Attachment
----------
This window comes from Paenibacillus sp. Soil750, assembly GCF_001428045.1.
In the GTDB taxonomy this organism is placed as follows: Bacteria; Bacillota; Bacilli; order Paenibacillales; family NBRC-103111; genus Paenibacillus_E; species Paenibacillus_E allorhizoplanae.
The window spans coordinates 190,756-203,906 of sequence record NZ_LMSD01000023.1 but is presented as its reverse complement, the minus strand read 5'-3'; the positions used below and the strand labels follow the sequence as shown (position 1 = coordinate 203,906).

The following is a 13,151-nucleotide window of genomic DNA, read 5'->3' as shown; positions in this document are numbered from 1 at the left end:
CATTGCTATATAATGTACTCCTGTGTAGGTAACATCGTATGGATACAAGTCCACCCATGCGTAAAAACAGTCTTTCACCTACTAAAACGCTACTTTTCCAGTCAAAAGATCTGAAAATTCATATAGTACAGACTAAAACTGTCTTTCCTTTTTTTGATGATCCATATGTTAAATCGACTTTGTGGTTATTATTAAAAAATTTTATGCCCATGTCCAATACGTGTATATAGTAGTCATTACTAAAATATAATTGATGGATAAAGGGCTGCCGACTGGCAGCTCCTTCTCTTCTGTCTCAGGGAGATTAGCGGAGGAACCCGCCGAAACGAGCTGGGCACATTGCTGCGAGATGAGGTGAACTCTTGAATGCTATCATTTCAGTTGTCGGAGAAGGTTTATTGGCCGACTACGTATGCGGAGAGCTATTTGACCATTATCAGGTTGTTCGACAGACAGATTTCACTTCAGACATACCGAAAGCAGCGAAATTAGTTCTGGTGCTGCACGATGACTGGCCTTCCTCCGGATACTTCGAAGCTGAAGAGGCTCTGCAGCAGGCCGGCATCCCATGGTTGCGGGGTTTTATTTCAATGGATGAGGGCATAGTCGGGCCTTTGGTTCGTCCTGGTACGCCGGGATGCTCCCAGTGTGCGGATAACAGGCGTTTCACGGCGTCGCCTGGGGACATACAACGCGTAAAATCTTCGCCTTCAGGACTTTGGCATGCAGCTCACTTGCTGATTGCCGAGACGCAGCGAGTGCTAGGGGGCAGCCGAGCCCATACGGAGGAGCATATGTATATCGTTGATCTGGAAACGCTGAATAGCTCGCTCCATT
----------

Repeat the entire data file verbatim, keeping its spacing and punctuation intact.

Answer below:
This window comes from Paenibacillus sp. Soil750, assembly GCF_001428045.1.
In the GTDB taxonomy this organism is placed as follows: Bacteria; Bacillota; Bacilli; order Paenibacillales; family NBRC-103111; genus Paenibacillus_E; species Paenibacillus_E allorhizoplanae.
The window spans coordinates 190,756-203,906 of sequence record NZ_LMSD01000023.1 but is presented as its reverse complement, the minus strand read 5'-3'; the positions used below and the strand labels follow the sequence as shown (position 1 = coordinate 203,906).

The following is a 13,151-nucleotide window of genomic DNA, read 5'->3' as shown; positions in this document are numbered from 1 at the left end:
CATTGCTATATAATGTACTCCTGTGTAGGTAACATCGTATGGATACAAGTCCACCCATGCGTAAAAACAGTCTTTCACCTACTAAAACGCTACTTTTCCAGTCAAAAGATCTGAAAATTCATATAGTACAGACTAAAACTGTCTTTCCTTTTTTTGATGATCCATATGTTAAATCGACTTTGTGGTTATTATTAAAAAATTTTATGCCCATGTCCAATACGTGTATATAGTAGTCATTACTAAAATATAATTGATGGATAAAGGGCTGCCGACTGGCAGCTCCTTCTCTTCTGTCTCAGGGAGATTAGCGGAGGAACCCGCCGAAACGAGCTGGGCACATTGCTGCGAGATGAGGTGAACTCTTGAATGCTATCATTTCAGTTGTCGGAGAAGGTTTATTGGCCGACTACGTATGCGGAGAGCTATTTGACCATTATCAGGTTGTTCGACAGACAGATTTCACTTCAGACATACCGAAAGCAGCGAAATTAGTTCTGGTGCTGCACGATGACTGGCCTTCCTCCGGATACTTCGAAGCTGAAGAGGCTCTGCAGCAGGCCGGCATCCCATGGTTGCGGGGTTTTATTTCAATGGATGAGGGCATAGTCGGGCCTTTGGTTCGTCCTGGTACGCCGGGATGCTCCCAGTGTGCGGATAACAGGCGTTTCACGGCGTCGCCTGGGGACATACAACGCGTAAAATCTTCGCCTTCAGGACTTTGGCATGCAGCTCACTTGCTGATTGCCGAGACGCAGCGAGTGCTAGGGGGCAGCCGAGCCCATACGGAGGAGCATATGTATATCGTTGATCTGGAAACGCTGAATAGCTCGCTCCATT